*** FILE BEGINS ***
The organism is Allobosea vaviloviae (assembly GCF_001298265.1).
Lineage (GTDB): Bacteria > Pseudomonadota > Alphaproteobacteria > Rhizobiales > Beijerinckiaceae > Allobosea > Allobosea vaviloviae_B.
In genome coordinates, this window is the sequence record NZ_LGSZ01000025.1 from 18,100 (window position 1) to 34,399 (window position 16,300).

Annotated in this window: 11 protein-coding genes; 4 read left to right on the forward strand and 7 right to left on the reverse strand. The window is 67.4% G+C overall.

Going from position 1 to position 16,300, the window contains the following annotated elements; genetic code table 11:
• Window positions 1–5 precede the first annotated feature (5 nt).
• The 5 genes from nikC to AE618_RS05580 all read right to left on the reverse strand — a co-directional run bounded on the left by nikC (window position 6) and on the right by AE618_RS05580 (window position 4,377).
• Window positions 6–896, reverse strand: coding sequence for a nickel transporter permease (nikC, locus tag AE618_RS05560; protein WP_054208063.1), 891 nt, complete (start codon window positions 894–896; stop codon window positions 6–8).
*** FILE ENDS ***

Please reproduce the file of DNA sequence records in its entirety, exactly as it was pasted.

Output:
The organism is Allobosea vaviloviae (assembly GCF_001298265.1).
Lineage (GTDB): Bacteria > Pseudomonadota > Alphaproteobacteria > Rhizobiales > Beijerinckiaceae > Allobosea > Allobosea vaviloviae_B.
In genome coordinates, this window is the sequence record NZ_LGSZ01000025.1 from 18,100 (window position 1) to 34,399 (window position 16,300).

Annotated in this window: 11 protein-coding genes; 4 read left to right on the forward strand and 7 right to left on the reverse strand. The window is 67.4% G+C overall.

Going from position 1 to position 16,300, the window contains the following annotated elements; genetic code table 11:
• Window positions 1–5 precede the first annotated feature (5 nt).
• The 5 genes from nikC to AE618_RS05580 all read right to left on the reverse strand — a co-directional run bounded on the left by nikC (window position 6) and on the right by AE618_RS05580 (window position 4,377).
• Window positions 6–896, reverse strand: coding sequence for a nickel transporter permease (nikC, locus tag AE618_RS05560; protein WP_054208063.1), 891 nt, complete (start codon window positions 894–896; stop codon window positions 6–8).